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What is the purpose of the electron neutrino?

  1. May 24, 2012 #1
    Hello,
    I'm still new to the world of physics... but I'm learning. I am reading a book that talks about the neutrino, and I understand the three neutrinos associated with the electron, muon, and tao particles.

    If the purpose of the neutrino is to conserve energy and mass when a particle decays, why does the electron have a neutrino? Isn't the electron supposed to be so fundamental that it does not decay into something else?

    Thanks!
     
  2. jcsd
  3. May 24, 2012 #2

    mathman

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    An electron neutrino is not the product of electron decay. It accompanies an electron when something else decays, such as a neutron decaying into a proton and an electron. The neutrino is needed for conservation of momentum and spin.
     
  4. May 24, 2012 #3
    Think of electrons and (electron) neutrinos as two different quantum (and mass) states of the same particle.

    Where electrons (or other charged leptons) take part in weak (charged current) interactions, the latter always converts a charged lepton into the corresponding neutrino, or vice versa, or the equivalent with their antiparticles. The Feynman rules also allow (eg) an antineutrino to be given off in lieu of an incoming neutrino being absorbed - permutations such as these are mathematically equivalent.

    For example the classic weak decay is

    [itex]n → p^+ + e^- + \bar{\nu}[/itex]​

    where the outgoing anti-neutrino is equivalent to an incoming neutrino getting 'converted' into the electron.
     
  5. May 24, 2012 #4
    If I'm not mistaken, back in the day people were looking at beta decay (like what Adrian the rock has posted), but it seemed like there was missing energy because nobody knew about neutrinos. The proton and electron didn't have enough, so it was either throw energy conservation in the bin, or postulate this very difficult-to-detect particle that could account for the missing energy.
    Also there is something call lepton flavour conservation. You've got three flavours of charged lepton - the electron, the muon and the tauon. In any interaction, lepton number and lepton flavour must be conserved. So, looking at [itex] n \rightarrow p^{+} + e^{-} + \overline{\nu_{e}} [/itex], there were no leptons on the left hand side of the arrow, but there is an electron appearing on the right. That means the lepton number has increased by +1. If lepton flavour is to be conserved, there has to be an anti-lepton (which would have a corresponding lepton number of -1) of the same flavour produced at the same time. Also, to conserve electric charge, it must be neutral. So, there is an electron anti-neutrino required. It's not coming out of the electron, it's being created the same time as the electron.
     
    Last edited: May 24, 2012
  6. May 25, 2012 #5
    Leptonic number was introduced later.
    The problem was the conservation of energy and mommenta that made Pauli say "there exist another particle" and for the charge reasons, it had to be neutral...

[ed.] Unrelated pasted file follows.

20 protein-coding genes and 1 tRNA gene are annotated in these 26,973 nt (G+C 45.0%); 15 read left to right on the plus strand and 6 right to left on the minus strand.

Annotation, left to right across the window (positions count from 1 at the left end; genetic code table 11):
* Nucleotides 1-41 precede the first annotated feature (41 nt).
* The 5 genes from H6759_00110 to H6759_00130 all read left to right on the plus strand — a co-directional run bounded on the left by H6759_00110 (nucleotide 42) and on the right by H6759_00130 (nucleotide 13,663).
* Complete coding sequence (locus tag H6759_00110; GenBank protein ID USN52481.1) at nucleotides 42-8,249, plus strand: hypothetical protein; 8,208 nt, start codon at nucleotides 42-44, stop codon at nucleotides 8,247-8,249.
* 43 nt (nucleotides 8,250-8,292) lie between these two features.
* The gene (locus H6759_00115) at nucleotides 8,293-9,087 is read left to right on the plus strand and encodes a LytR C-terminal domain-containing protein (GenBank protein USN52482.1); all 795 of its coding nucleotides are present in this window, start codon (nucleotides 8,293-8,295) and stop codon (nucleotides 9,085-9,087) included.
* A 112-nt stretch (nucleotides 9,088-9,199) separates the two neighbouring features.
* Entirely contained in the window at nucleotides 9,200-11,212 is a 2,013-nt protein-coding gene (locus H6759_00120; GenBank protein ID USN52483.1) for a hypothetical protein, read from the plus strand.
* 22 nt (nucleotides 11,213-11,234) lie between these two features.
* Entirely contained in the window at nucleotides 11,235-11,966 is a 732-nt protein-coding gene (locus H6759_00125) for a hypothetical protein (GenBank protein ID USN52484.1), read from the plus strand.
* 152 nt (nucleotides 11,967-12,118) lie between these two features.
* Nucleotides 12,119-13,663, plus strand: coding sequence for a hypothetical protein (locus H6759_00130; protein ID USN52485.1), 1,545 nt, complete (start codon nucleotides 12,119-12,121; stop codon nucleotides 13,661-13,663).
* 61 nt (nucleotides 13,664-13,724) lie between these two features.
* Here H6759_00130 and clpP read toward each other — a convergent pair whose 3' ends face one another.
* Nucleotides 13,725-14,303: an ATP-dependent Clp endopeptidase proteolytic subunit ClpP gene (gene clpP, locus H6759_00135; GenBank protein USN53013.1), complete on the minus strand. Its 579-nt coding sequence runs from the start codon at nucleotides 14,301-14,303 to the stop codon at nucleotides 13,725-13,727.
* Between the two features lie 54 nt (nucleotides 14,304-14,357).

7. May 25, 2012 #6
    It's a neutrino going backwards in time into the interaction, from whence it then comes out again, this time forward through time, as the electron!
     
  8. May 25, 2012 #7

    tiny-tim

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    welcome to pf!

    hello atxjoe512! welcome to pf! :smile:
    let's concentrate on creating an electron

    we can't create an electron on its own!!

    either we create it out of "nothing but energy", and then we have to create its antiparticle also (the particle with opposite charge)

    or we create it from neutron decay, and then we have to create its "weak partner" also (the particle with opposite isospin), ie the neutrino :wink:
     
  9. May 25, 2012 #8

    Bill_K

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    Uh yeah, sure it is. :eek: How do you know it isn't the other way around?
     
  10. May 25, 2012 #9
    If it is a β+ decay then it is! :)
     
  11. May 26, 2012 #10
    Apart possibly from "dark energy", there is no such thing as "nothing but energy". The so-called "pure energy" states sometimes mentioned when talking about annihilation or pair production are actually states of particles such as photos, gluons or weak bosons.
    Actually, this is just a case of pair production.

    At fundamental particle level, neutron decay is actually a two-part interaction:

    [itex]d \rightarrow u + W^-;\ \ W^- \rightarrow e^- + \bar{\nu_e}[/itex]​

    But the Feynman diagram that describes the above also describes any of the following (amongst many others):

    [itex]d \rightarrow u + W^-;\ \ W^- + e^+ \rightarrow \bar{\nu_e}[/itex]​

    [itex]e^+ \rightarrow \bar{\nu_e} + W^+;\ \ d + W^+ \rightarrow u[/itex]​

    [itex]e^+ + \nu_e \rightarrow W^+;\ \ d + W^+ \rightarrow u[/itex]​
    These examples are all positron capture reactions, so don't normally happen in practice, but all are theoretically possible. In the first, the incoming positron is converted into its corresponding anti-neutrino. The second is similar except that the W boson propagates in the opposite direction (so has to become W+ instead of W-). In the third the positron annihilates the neutrino to produce the W+.

    All of these produce final states which have one more electron/one fewer positron, one fewer neutrino/one more anti-neutrino, one fewer down quark, and one more up quark, than their initial states. All are described by the same maths.
     
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